The China (Shanghai) Pilot Free Trade Zone (the “SFTZ“) was officially launched on 29 September 2013. Although the press has applauded many policy breakthroughs in respect of the SFTZ, the SFTZ may not be appealing to many international businesses initially due to some practical constraints. But the SFTZ will function as a policy reform test field, and could have significant impact if it proves to be successful and the policies are replicated outside the SFTZ.
The SFTZ was officially launched on 29 September 2013. The press has applauded many policy breakthroughs in respect of the SFTZ, including the abolishment of the foreign investment approval system. Foreign companies can now set up subsidiaries or joint ventures in the SFTZ without having to apply for prior approvals from the Chinese government, as long as the business does not fall under the negative list published for the SFTZ.
Despite favourable changes of direction in policy, the SFTZ currently lacks many implementing rules for its policies. At this stage, the SFTZ may not be appealing to many international businesses due to two major practical constraints, the customs control and foreign exchange control.
The SFTZ is a special customs supervision area, which is considered “outside” China for customs control purposes. Though movement of goods between the SFTZ and abroad is duty free, goods moving between the SFTZ and the rest of China is considered importation or exportation. This is why customs checkpoints surrounding the SFTZ are necessary to ensure that duty-free products from abroad into the SFTZ are not illegally brought into China without import duty being paid.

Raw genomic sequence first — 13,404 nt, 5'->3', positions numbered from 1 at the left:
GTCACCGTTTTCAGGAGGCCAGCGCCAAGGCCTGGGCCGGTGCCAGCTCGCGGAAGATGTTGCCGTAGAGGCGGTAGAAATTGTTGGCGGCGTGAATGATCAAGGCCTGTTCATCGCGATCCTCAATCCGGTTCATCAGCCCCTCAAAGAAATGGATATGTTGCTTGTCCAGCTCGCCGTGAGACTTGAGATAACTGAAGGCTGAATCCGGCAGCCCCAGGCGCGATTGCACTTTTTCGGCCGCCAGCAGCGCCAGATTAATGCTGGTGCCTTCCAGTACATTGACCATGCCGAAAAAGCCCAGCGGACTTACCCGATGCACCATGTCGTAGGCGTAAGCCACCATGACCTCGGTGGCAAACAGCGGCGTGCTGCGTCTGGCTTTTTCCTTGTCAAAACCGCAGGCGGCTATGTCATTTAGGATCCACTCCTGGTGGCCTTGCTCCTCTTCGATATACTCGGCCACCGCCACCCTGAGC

The customs control could be an administrative burden if a business needs to frequently move goods and products in or out of the SFTZ within China. Chinese customs authorities have indicated that they will adopt a smart duty-free product monitoring system for the SFTZ, the effect of which is yet to be tested.
Foreign exchange control
Foreign exchange control has been a major restriction on international businesses’s operations in China. This is why the Renminbi capital account convertibility in the SFTZ has attracted so much attention.
Disappointingly, the SFTZ has not released any implementing rules for the financial liberalisation policies regarding Renminbi convertibility, market interest rates and Renminbi cross-border settlement. In the State Council’s General Plan for the SFTZ, any pilot programme regarding financial liberalisation must be under the condition of “risks being controllable.” General understanding is that any liberalisation of foreign exchange control may be strictly “ring-fenced” in the SFTZ. It remains unlikely that an international business can achieve free convertibility of Renminbi for its China operations by setting up a subsidiary in the SFTZ.
These constraints are largely due to the SFTZ still being at an early stage of development. Many implementing rules need to be developed to clarify those new policies. Despite this, the SFTZ will function as a policy reform test field. Policies such as replacing foreign investment approvals with the negative list can be easily rolled out to the entire country if the government views the experience in the SFTZ positively. For now, the best approach is to be aware of the limitations of the SFTZ and to stay abreast of policy developments in the SFTZ.
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